We had two visits to Lauder to chat with the locals, some of whom remembered my wife’s mother who had left in the early 1930s. Lauder is another of the once thriving communities that have been killed by the automobile. If it weren’t for people who live on the farms nearby the whole place would fall to dust. As it is, one of the abandoned houses falls down almost every winter. Any one looking to stock up on hundred year old furnaces, hot water tanks and house bricks should take a drive over there before the basements too crumble away. Say hi the the locals while you’re there, they are as concerned as anyone at the loss of community and a way of life sacrificed on the altar of finance.


Late again

September 27, 2013


I didn’t manage to send the post I planned while on our trip the Manitoba (actually, I cannot find the post I had started) so this is a new one.

The agricultural traction engine was snapped the weekend before we left for Manitoba, when we went to Heritage Acres so I could look at some steampunk things. This was it. We also sat and watched a tractor pull, where a succession of drivers vie for the longest distance they can pull a heavy drag. While it was entertaining so was the discussion from behind us from two farmers as they handicapped the competitors.

“Isn’t that a beautiful tractor?’ was a common comment. I could appreciate their dedication to the machinery even if I don’t find tractors particularly beautiful. But then I do find the big steamer a worthy object of fascination for a steampunker.

I learned something of the technique of driving in a tractor pull from the unofficial commentators behind us. Don’t start off too fast—slow and easy gets you further. Which is true in most things.

On the writing front—no sign of the review copies that were expected in the latter part of September. I had one recruited reviewer emailing today to ask if she had been forgotten. I guess I will have to tactfully ask about the review copies on Monday if they don’t appear sooner. The cover illustration hasn’t arrived on my Tyche page. Things must be busy there.

I will end here. With luck I will have found the article I started by the time i come to post next week.

‘night all.

This is the belated Post I promised last year

September 14, 2013

Yeah, I know I promised—but this time it’ll be different.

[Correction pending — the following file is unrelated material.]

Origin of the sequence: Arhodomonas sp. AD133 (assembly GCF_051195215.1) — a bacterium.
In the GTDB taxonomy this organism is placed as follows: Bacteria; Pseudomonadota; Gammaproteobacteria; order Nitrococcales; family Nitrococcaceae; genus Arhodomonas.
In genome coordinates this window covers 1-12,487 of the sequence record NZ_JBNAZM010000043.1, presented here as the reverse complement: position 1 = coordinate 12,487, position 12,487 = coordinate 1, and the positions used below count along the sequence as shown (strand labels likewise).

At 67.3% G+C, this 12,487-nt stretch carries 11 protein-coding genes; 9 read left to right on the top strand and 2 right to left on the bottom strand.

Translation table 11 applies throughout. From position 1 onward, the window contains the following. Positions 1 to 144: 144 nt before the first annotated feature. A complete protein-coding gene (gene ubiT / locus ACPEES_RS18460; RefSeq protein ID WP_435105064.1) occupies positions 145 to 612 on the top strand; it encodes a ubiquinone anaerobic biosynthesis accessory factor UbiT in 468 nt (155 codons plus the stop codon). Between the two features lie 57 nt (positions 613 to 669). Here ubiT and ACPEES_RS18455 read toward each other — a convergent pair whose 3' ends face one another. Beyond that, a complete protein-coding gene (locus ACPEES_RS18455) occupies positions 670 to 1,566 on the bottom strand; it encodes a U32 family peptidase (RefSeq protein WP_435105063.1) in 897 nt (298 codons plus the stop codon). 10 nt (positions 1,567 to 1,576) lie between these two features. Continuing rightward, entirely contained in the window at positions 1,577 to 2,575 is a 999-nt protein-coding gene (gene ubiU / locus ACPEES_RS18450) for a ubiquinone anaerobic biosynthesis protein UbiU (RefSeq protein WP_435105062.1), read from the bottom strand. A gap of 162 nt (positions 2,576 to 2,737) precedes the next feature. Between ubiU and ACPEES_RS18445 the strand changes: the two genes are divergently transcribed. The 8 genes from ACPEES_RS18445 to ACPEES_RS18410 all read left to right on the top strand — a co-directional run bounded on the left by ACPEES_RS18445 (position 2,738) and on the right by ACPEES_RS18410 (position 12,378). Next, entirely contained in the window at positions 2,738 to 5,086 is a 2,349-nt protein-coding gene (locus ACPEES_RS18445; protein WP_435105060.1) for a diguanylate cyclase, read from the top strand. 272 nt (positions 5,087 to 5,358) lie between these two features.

Oh Lord…where have you heard that before? How can I get you to believe me after not writing here for more than six months?


Well, I have some news, for one. This blog was started to keep readers up to date with my Iskander series novels. The last title of the series was published last year and I don’t plan more—


But I have a brand new novel that is the start of something new—Steampunk! And this blog will become the source for all that is new in this Steampunk world.


“Steam and Strategem” will be released in the middle of November by Tyche Books at the Pure Speculation Festival in Edmonton, Alberta. The Festival is a known magnet for Gear-heads…Steampunk fans…and my publisher tells me she has ordered a Steampunk costume—and asked what I will be dressed as. I guess I can’t go reading my Steampunk novel dressed as me—I have to conform. I am already collecting finery to dress Captain Benchmark, my new Steampunk alter ego. I’ll tell more about that in the next post.


Here, I want to reproduce the blurb on my publisher’s site so you won’t have to go to find it. (But the cover image will be on the page soon—and you just have to see it. Fabulous.)


Welcome to the Steampunk World of Regency…

…where the power of steam has already passed from the age of unsatisfactory experiments to the first country-spanning railways and ships that no longer sail at the whims of weather. Roberta Stephenson is the daughter of the ‘Father of Railways’…a girl almost raised in the engine works and through her experience, and education in the most advanced halls of Miss Mather’s Academy for Girls, is fit to become manager and designer at her father’s steamship yard on the Clyde.